There are hundreds of ideas in B.C. Transit’s Travel Options program, and within the Resort Municipality of Whistler’s (RMOW) own Transportation Advisory Group report.

"The success of this program will depend on how well we do raising awareness, the success of our encouragement programs, the impact that pay parking might have, or more restrictive parking in and around the village – basically whether we can push people, or rather nudge people, to take transit or use their bikes," says Bennett.

"It doesn’t just mean going back and forth to your place of work, it also means that when you’re shopping, or going to the village for recreation, or going to Lost Lake to sun tan, you don’t need to drive there, just ride your bike."

The bicycle network plan will eventually be incorporated within the Official Community Plan. The committee, which includes members from the municipality, WORCA, Whistler-Blackcomb, and the community, is also mandated to: "Create a recreational cycling vision and a policy that supports and enhances Whistler’s position as one of the ‘Top Bike Towns in North America’," and "Assist in the formation of a community group that will become a voice of cycling in Whistler after the Cycling Committee is disbanded".

The ultimate goals are to decrease automobile traffic in and around Whistler, to reduce vehicle emissions, to enhance the livability of Whistler through less traffic, and to promote fitness for Whistler residents.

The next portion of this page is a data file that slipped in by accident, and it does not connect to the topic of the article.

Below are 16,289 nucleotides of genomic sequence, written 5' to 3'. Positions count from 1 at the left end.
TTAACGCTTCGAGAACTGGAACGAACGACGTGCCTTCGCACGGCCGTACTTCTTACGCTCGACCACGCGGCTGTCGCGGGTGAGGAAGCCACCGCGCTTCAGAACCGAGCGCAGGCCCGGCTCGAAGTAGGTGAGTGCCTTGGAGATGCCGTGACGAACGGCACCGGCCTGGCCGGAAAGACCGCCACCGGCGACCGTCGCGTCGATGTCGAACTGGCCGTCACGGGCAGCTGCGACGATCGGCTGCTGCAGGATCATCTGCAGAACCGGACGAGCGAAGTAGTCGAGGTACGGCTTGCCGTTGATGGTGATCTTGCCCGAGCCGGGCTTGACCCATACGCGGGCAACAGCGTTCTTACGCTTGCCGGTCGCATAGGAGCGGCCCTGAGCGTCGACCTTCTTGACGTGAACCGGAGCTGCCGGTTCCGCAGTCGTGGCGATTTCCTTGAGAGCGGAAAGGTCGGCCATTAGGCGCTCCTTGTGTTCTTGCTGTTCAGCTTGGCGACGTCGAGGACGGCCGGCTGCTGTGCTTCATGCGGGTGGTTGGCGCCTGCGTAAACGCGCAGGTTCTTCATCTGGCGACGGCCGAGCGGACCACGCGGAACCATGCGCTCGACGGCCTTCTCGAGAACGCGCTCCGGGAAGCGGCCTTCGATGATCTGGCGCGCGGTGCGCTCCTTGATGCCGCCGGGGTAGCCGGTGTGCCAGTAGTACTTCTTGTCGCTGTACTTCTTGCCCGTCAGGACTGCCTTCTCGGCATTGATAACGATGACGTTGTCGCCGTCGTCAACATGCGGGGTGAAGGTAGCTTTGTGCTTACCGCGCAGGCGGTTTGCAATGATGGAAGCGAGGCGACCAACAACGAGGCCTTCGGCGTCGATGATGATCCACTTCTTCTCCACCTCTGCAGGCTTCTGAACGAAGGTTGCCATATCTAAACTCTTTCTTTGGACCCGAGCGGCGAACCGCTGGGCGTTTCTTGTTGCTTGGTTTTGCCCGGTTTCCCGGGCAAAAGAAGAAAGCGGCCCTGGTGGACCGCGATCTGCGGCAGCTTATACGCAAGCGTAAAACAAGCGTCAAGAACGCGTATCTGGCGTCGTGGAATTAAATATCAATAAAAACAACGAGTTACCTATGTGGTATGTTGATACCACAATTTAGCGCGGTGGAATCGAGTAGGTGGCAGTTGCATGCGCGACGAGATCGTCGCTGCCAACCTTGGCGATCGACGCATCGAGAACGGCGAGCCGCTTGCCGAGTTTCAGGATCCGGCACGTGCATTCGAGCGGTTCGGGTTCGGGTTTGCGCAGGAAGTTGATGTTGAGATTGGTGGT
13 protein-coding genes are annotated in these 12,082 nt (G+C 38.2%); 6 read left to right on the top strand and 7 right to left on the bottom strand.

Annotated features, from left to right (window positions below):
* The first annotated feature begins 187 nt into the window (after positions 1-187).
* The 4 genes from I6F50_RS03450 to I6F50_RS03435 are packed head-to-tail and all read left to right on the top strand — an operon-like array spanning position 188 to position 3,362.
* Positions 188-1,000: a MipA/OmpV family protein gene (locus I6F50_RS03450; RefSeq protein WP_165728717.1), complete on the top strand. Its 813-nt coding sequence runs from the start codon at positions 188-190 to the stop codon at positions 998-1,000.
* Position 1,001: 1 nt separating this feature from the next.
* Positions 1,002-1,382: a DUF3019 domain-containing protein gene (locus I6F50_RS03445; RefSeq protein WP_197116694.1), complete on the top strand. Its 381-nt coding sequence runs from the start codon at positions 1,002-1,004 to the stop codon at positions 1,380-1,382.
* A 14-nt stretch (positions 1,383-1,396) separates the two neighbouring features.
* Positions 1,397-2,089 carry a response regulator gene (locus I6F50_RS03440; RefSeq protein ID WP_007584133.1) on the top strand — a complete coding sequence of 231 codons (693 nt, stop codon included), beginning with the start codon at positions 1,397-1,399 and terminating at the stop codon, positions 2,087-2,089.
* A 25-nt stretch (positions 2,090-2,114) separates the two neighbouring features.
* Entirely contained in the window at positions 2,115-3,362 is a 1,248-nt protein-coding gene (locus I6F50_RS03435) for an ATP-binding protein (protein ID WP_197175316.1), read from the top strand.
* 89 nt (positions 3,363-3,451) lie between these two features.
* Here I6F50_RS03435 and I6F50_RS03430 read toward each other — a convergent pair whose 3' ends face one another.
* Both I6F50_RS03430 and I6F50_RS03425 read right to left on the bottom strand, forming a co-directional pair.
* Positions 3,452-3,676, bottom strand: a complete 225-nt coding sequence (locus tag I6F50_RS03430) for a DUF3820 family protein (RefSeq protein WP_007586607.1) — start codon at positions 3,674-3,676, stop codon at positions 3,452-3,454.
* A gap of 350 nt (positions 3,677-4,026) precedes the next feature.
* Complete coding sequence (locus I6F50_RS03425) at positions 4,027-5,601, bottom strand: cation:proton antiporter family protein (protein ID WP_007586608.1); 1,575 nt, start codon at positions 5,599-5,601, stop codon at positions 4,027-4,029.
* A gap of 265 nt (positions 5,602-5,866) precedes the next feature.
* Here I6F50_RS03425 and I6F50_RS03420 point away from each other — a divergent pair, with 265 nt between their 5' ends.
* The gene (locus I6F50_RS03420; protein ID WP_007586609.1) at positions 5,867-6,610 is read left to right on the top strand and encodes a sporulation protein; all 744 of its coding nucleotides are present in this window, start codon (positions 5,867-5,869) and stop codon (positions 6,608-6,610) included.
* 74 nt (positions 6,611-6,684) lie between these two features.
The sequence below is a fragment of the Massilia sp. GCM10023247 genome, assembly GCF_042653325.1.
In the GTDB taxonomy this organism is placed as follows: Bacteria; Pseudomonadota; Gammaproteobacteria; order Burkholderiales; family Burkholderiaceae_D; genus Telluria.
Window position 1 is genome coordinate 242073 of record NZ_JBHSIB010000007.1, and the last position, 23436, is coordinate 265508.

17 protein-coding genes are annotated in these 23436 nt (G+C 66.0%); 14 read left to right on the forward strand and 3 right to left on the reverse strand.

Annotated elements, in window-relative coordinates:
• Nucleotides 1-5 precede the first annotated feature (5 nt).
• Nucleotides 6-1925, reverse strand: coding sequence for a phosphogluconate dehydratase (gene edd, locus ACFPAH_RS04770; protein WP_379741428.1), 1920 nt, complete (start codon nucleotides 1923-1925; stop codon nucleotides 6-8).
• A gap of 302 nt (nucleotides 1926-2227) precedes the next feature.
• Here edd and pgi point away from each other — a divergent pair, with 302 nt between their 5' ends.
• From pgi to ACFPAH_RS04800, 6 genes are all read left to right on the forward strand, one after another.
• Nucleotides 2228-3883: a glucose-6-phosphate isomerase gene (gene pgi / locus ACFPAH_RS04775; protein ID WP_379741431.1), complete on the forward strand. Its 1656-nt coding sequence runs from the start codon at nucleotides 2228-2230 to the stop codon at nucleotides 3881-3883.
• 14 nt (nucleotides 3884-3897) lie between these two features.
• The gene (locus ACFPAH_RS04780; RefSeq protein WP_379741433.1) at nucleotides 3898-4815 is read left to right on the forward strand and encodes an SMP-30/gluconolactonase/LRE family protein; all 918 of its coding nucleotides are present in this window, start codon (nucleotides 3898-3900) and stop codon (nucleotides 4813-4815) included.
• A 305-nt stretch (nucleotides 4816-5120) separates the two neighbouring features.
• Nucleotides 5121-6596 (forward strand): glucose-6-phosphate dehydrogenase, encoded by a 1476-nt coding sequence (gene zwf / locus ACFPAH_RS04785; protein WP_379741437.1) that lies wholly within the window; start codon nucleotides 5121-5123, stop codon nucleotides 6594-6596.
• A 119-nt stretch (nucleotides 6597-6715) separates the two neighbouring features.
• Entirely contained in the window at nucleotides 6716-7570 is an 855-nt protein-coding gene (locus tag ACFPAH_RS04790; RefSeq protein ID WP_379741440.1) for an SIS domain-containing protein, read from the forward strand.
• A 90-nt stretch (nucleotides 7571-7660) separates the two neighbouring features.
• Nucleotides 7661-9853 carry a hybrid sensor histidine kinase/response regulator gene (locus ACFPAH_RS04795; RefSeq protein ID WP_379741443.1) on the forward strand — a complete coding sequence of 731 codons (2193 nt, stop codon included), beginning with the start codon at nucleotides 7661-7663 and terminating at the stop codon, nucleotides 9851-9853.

Copies of the draft of the bicycle network plan are available and the Municipality, Myrtle Philip Community Centre and Meadow Park, and the survey will be handed out to students, businesses, and municipal workers. A copy will also be available online at www.whistlercycling.org, and you can send your comments to bike@rmow.whistler.bc.ca.

Bennett would like to have all public comments by early July, and table a revised draft by August or a second round of public input.

The final draft could be presented to council for adoption in September. In October, the WCC and the RMOW will apply to the Provincial Cycle Network Program for Funding.

Unless there are obstacles, the plan could become official by the end of the year, at which point the WCC’s focus will shift from the transportation side of cycling to the recreational and mountain bike side.

"We will have to have a strong public process in place because I suspect we’ll get attention from a lot further afar than we would with our commuter plan," says Bennett.